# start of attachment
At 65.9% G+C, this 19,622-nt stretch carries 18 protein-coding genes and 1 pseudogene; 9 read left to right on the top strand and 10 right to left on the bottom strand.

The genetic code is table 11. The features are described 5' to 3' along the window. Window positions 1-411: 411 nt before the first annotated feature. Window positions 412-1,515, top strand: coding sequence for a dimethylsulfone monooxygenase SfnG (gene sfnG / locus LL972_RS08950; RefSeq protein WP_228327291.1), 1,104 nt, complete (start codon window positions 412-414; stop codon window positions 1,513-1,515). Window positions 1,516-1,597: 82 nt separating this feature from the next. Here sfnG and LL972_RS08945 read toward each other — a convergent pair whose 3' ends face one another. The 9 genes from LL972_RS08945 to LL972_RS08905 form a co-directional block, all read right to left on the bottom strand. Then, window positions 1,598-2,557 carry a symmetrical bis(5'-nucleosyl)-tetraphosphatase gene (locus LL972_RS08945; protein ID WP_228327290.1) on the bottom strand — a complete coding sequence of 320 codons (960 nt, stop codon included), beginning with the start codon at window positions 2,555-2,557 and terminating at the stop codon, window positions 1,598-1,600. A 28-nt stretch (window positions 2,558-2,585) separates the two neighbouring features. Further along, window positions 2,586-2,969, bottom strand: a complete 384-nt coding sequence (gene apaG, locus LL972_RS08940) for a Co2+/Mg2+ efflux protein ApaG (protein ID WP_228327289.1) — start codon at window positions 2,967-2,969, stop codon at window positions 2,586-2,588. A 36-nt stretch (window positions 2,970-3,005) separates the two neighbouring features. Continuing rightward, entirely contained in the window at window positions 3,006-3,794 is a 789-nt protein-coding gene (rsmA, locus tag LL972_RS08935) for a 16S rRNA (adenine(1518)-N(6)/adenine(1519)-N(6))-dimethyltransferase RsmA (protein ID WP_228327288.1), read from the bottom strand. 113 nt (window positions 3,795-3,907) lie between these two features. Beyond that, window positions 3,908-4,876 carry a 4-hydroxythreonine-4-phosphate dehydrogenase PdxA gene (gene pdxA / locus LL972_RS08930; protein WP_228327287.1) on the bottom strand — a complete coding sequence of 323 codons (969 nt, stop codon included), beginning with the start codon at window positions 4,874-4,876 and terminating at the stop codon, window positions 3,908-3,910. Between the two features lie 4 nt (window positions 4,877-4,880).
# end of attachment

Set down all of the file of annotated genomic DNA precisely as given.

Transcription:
At 65.9% G+C, this 19,622-nt stretch carries 18 protein-coding genes and 1 pseudogene; 9 read left to right on the top strand and 10 right to left on the bottom strand.

The genetic code is table 11. The features are described 5' to 3' along the window. Window positions 1-411: 411 nt before the first annotated feature. Window positions 412-1,515, top strand: coding sequence for a dimethylsulfone monooxygenase SfnG (gene sfnG / locus LL972_RS08950; RefSeq protein WP_228327291.1), 1,104 nt, complete (start codon window positions 412-414; stop codon window positions 1,513-1,515). Window positions 1,516-1,597: 82 nt separating this feature from the next. Here sfnG and LL972_RS08945 read toward each other — a convergent pair whose 3' ends face one another. The 9 genes from LL972_RS08945 to LL972_RS08905 form a co-directional block, all read right to left on the bottom strand. Then, window positions 1,598-2,557 carry a symmetrical bis(5'-nucleosyl)-tetraphosphatase gene (locus LL972_RS08945; protein ID WP_228327290.1) on the bottom strand — a complete coding sequence of 320 codons (960 nt, stop codon included), beginning with the start codon at window positions 2,555-2,557 and terminating at the stop codon, window positions 1,598-1,600. A 28-nt stretch (window positions 2,558-2,585) separates the two neighbouring features. Further along, window positions 2,586-2,969, bottom strand: a complete 384-nt coding sequence (gene apaG, locus LL972_RS08940) for a Co2+/Mg2+ efflux protein ApaG (protein ID WP_228327289.1) — start codon at window positions 2,967-2,969, stop codon at window positions 2,586-2,588. A 36-nt stretch (window positions 2,970-3,005) separates the two neighbouring features. Continuing rightward, entirely contained in the window at window positions 3,006-3,794 is a 789-nt protein-coding gene (rsmA, locus tag LL972_RS08935) for a 16S rRNA (adenine(1518)-N(6)/adenine(1519)-N(6))-dimethyltransferase RsmA (protein ID WP_228327288.1), read from the bottom strand. 113 nt (window positions 3,795-3,907) lie between these two features. Beyond that, window positions 3,908-4,876 carry a 4-hydroxythreonine-4-phosphate dehydrogenase PdxA gene (gene pdxA / locus LL972_RS08930; protein WP_228327287.1) on the bottom strand — a complete coding sequence of 323 codons (969 nt, stop codon included), beginning with the start codon at window positions 4,874-4,876 and terminating at the stop codon, window positions 3,908-3,910. Between the two features lie 4 nt (window positions 4,877-4,880).